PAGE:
tv Pres. Biden on Infrastructure Child Care in Hartford CT CSPAN October 16, 2021 2:58am-3:29am EDT
i know a lot of people are in desperate need of a facility like this and childcare. i didn't fully appreciate it as a young member of the county council, when i was 27 years old. but when i got elected to the united states senate when i was 29, i wasn't old enough to be sworn in yet. between the time i got elected and the time i openly went to the congress, i turned the eligible age of 30. also in the meantime, there was an automobile accident that my wife was christmas shopping and my daughter was killed. my wife was killed. i to young boys, beau and hunter, were very badly injured and hospitalized for a long time. and so i thought, well, i will get some help. and i was making a decent salary as a u.s. senator, $42,000 a year. that was a decent salary.
i could not afford the childcare. everybody wonders why a commuted every day, 265 miles a day back-and-forth and forth with my children. i could afford the train, it was cheaper to be able to take every day so i could kiss my boys -- we would have breakfast in the morning, and when they got older i would get them off to school. and then i would get in the train and come home in time -- if i got home in time to have dinner, it was seldom i would get home in time. i would have my dinner, they would save their desert, and i got to kiss them good night. it made me realize how difficult it is for the vast majority of people who need help. i was lucky. i had a mother who was nearby, my sister, my best friend, who quit her job temporarily and quit her job -- and moved in
with her husband to help take care of my kids. people don't have that option. i am conscious of the lack of access and lack of financial ability with childcare for a long time. i want to thank the team here at the capital development center for welcoming us today, and i want to thank the leaders you have here. ned, you are one of the best governors in the united states of america. you really are. [applause] president biden: you really are, because you stand up for what up -- for what you believe in and you don't back down. luke is an afghan war veteran. we were talking about all the work he has done with the governor placing afghan refugees, coming out of afghanistan. thank you for what you do. i really mean it. and richard blumenthal, who in back in those days, was the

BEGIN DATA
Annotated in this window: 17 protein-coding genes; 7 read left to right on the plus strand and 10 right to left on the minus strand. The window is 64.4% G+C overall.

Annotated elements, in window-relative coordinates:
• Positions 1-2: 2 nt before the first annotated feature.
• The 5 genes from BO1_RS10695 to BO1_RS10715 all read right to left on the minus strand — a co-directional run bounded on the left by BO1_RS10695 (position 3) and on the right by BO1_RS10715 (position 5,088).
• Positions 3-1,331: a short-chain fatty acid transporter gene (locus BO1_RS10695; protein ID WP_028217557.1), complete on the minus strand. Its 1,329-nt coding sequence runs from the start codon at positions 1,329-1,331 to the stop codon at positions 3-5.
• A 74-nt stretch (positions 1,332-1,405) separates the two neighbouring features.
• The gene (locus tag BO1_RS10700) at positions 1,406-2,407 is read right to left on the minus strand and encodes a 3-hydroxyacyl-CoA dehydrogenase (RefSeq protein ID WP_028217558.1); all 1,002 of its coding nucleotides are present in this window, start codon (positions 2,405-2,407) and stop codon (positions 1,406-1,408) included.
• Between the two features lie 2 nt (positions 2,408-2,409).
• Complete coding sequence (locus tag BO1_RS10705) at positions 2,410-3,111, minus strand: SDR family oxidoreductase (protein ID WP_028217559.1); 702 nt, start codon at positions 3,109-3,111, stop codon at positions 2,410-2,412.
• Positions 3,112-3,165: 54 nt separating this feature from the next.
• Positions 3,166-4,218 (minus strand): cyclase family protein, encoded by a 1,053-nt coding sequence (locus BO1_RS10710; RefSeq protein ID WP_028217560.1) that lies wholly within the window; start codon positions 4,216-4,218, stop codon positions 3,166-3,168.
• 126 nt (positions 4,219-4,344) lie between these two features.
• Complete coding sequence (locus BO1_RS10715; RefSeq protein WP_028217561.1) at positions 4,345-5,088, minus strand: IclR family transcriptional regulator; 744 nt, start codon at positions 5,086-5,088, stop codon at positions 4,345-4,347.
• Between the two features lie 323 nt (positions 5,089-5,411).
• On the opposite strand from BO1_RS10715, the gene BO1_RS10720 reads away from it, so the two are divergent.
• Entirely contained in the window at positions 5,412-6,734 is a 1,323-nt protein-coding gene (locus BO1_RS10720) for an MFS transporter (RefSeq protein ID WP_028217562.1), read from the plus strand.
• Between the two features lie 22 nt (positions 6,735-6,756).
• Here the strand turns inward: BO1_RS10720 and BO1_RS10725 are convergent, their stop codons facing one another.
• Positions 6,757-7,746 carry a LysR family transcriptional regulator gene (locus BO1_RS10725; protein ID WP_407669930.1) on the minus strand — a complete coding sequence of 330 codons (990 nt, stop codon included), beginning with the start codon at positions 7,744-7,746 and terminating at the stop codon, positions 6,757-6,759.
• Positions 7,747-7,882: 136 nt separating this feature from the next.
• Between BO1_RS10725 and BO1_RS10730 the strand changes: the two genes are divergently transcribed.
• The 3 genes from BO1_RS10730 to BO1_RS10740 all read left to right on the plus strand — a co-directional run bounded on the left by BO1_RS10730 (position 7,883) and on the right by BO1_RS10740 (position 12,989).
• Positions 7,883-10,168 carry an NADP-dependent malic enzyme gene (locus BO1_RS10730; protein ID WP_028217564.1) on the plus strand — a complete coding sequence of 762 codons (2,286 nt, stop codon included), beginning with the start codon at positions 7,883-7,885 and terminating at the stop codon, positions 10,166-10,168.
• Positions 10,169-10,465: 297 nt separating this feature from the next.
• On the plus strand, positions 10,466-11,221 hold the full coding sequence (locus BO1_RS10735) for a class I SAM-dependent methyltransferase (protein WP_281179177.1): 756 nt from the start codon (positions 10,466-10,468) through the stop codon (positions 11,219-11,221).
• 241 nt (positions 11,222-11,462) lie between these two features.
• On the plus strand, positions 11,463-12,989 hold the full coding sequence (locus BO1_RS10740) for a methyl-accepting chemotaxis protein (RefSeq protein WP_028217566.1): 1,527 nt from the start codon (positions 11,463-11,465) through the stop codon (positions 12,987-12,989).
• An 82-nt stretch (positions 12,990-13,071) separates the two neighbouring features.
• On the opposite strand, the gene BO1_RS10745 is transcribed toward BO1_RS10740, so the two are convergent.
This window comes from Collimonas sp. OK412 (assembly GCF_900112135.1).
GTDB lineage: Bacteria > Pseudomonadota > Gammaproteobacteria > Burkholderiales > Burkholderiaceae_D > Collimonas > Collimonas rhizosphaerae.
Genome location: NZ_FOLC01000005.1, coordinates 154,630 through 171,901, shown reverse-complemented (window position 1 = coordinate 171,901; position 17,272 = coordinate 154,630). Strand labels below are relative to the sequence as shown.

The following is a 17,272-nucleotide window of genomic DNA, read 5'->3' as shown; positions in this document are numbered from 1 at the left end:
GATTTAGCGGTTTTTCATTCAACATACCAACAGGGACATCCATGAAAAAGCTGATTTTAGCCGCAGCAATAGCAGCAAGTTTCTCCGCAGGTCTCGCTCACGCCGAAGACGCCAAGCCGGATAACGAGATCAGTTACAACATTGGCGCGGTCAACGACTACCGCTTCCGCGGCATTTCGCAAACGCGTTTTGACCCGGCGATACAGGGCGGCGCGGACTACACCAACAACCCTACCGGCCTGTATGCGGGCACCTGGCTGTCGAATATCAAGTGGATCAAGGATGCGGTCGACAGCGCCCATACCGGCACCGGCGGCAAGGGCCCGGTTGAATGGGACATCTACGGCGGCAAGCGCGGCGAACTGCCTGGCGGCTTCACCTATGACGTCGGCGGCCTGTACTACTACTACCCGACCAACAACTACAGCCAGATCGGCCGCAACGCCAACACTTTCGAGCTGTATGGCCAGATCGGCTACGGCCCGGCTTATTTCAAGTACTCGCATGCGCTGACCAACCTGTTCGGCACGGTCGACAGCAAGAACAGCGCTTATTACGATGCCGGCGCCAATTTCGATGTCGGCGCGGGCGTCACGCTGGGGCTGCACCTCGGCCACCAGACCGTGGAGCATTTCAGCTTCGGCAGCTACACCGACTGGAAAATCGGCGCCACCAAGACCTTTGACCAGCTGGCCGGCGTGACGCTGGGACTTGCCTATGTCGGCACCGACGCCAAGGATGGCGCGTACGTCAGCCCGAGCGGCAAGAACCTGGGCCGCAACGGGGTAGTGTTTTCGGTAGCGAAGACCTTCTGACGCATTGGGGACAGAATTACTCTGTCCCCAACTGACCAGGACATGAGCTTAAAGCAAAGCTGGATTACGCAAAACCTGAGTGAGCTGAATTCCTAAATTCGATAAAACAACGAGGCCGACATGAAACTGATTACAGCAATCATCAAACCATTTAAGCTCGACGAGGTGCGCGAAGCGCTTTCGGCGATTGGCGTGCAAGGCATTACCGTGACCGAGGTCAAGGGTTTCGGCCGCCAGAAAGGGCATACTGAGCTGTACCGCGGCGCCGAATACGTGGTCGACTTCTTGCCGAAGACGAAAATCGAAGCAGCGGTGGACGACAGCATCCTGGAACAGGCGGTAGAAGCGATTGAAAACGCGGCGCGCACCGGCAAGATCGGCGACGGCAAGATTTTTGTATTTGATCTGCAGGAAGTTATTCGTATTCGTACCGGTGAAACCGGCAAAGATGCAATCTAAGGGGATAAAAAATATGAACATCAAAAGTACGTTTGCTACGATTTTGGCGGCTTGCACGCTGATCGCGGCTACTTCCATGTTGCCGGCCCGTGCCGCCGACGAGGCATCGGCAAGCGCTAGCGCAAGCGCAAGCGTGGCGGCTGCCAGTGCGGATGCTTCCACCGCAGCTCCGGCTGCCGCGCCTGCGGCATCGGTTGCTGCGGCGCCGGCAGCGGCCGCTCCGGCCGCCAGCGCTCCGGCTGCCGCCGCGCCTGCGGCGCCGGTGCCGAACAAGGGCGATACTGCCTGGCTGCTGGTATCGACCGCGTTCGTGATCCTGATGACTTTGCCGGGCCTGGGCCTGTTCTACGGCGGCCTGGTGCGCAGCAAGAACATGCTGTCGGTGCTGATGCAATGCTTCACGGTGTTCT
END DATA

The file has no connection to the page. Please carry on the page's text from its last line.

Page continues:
attorney general. when my son bo was still alive, he was attorney general. he looked for help from richard, who took him under his wing. you know what he thought of you. chris murphy, who has not only been a real soldier, but he has stood up and stuck up for me and chris. it matters. it matters when things are tight and you stand up and make the case. i do appreciate it. don larsen and i go back a long way. jill, you can't deny me. there is no way out. [laughter] president biden: and i don't want to keep you, but the time i came up this way, my son was going to yale law school and her mother -- was it a committeeman? alderwoman.
i was up on the latter, helping him paint the place he had just rented. this knock on the door and this lovely woman comes and says, where's joe biden? i was up on a ladder with paint all over me, and i was a u.s. senator, and i said, i am here. she said no, where is biden? she brought the chief of police over to let him know that everything was going to be taken care of, but your mother was something else. the expression the apple doesn't fall far from the tree -- rosie, you have been an incredible leader in all things having to do with the health and well-being of children. we would not have had the legislation we are now trying to continue were it not for you. you are the real deal. [applause] president biden: as well as the comments i got from giovanna, i get from everybody.
where's jill? where's jill? i am jill biden's husband. i think she's either in new jersey or virginia, i am not sure, after teaching 15 credits this week at community college. she is out there making a case. i am here today to talk about what's fundamentally at stake right now, in my view, for the families not only of connecticut, because you are ahead of the curve and some of what you have done on your own, but for our country. for a long time, america set the pace across the globe. for most of the 21st century, we let the world by significant margin investments we invested in our own people. in our people. not only our roads, highways and bridges, but our people and our families. we didn't just build the interstate highway system to win the space race. we were also among the first to provide access for free education, beginning back at the turn of the 20th century. it was a distinction and a